From 1947 through 1986, Gale Cook (pictured) played a pivotal role with the San Francisco Examiner, a once great newspaper which today functions as a free, web-anchored entity. In the wake of Cook’s death on Tuesday at age 92, Marin Independent Journal reporter Nels Johnson gathered heartfelt tributes from friends and colleagues.
The headiest praise for Cook, who worked as an editor, reporter, and Sacramento bureau chief, comes from former San Francisco mayor Art Agnos. The lifelong politician calls Cook the “Walter Cronkite of the legislative press corps” and says he was “one of the very few heroes” in his 40-year-career as a public servant. There’s also this great tidbit from when Cook first joined the Examiner:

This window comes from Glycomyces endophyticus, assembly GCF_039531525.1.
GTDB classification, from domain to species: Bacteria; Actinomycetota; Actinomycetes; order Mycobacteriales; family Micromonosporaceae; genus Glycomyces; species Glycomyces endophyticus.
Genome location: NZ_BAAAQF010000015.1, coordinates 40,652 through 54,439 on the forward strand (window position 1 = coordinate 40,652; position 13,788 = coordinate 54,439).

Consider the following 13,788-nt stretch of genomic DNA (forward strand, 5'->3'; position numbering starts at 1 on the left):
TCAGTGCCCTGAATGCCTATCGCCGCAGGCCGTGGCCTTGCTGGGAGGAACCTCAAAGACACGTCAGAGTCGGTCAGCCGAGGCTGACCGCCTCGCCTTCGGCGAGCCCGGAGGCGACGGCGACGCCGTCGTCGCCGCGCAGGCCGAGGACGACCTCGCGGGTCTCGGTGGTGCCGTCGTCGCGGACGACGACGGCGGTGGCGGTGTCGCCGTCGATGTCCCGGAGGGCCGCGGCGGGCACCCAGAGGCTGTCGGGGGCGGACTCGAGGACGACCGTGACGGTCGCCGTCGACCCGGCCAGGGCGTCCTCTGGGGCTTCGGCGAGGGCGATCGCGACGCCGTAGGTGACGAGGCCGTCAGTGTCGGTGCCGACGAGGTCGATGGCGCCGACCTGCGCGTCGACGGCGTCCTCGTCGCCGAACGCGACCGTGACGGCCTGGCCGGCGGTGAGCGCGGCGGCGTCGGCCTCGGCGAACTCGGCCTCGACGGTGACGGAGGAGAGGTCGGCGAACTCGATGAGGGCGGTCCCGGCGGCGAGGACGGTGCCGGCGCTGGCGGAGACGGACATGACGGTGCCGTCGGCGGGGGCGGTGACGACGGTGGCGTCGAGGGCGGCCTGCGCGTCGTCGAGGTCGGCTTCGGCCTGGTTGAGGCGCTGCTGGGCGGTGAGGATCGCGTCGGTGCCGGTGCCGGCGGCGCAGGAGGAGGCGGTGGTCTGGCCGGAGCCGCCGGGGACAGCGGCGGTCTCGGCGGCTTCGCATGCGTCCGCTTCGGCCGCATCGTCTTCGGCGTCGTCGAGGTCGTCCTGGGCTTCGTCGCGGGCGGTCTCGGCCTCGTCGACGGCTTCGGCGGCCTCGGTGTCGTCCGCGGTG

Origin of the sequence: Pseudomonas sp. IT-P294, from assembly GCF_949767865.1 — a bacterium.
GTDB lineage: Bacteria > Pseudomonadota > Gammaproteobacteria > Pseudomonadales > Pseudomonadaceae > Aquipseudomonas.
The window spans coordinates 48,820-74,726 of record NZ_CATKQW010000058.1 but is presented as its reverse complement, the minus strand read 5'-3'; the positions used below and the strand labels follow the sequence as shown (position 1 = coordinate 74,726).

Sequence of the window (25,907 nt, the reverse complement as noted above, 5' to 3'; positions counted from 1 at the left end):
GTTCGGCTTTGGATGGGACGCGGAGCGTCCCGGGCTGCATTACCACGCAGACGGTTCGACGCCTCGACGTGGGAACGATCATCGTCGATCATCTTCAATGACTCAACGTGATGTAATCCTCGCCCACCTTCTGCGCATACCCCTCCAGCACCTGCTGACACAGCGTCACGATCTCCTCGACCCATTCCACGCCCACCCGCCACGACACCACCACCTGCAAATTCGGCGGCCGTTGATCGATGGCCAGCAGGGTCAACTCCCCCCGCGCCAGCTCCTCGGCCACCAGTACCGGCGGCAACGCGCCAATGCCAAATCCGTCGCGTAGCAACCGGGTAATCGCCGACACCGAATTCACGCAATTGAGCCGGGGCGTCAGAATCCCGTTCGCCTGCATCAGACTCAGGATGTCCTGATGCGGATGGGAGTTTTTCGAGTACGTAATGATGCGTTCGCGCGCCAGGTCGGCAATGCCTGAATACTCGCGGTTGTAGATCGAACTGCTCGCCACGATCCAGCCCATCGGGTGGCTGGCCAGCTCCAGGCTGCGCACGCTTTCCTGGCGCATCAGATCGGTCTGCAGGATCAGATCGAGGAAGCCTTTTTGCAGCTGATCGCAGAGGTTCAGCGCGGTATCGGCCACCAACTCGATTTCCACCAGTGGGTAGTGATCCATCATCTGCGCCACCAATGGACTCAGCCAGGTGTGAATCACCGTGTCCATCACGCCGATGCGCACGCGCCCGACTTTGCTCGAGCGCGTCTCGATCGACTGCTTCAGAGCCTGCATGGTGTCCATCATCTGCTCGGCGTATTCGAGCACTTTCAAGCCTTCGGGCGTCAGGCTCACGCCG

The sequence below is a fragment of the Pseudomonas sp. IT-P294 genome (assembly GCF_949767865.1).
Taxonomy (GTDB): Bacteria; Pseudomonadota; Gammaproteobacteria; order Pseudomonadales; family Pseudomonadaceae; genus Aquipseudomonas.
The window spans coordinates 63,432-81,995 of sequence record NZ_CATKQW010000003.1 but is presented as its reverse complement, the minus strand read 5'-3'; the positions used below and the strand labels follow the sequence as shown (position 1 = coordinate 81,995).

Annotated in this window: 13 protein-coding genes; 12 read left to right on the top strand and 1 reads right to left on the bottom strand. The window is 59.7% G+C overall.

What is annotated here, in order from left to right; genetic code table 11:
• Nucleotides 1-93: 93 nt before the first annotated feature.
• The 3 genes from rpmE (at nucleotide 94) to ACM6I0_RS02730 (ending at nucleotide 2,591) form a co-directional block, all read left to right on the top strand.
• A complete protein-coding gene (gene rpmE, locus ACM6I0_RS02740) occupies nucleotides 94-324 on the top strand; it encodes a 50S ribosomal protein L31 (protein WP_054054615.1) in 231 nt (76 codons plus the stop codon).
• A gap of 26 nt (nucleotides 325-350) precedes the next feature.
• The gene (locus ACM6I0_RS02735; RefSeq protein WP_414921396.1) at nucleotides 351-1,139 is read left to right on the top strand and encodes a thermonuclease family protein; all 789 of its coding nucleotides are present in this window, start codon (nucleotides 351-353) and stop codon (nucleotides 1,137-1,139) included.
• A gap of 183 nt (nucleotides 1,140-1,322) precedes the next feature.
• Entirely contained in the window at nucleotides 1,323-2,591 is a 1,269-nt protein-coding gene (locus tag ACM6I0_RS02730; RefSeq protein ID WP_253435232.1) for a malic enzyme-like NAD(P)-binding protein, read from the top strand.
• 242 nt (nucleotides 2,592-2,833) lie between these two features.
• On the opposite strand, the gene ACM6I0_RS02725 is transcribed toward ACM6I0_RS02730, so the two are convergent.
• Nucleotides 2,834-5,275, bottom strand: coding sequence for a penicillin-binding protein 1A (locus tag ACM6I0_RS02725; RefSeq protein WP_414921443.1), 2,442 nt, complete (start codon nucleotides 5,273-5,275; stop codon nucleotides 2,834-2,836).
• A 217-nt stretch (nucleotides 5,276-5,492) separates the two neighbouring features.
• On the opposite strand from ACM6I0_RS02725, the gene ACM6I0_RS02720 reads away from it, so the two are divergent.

One of Cook’s assignments near the end of that first year was to join other San Francisco staffers in a desperate hunt for Apollinaris water sought by William Randolph Hearst Sr. in Los Angeles to soothe a stomach ache. Examiner staffers found the water, besting Hearst staffers in other regions who could not.
The kind of longevity and respect that Cook enjoyed is a bittersweet reminder of the newspaper era that once was. He was also responsible for hiring the Examiner‘s first black and Asian America staffers. RIP.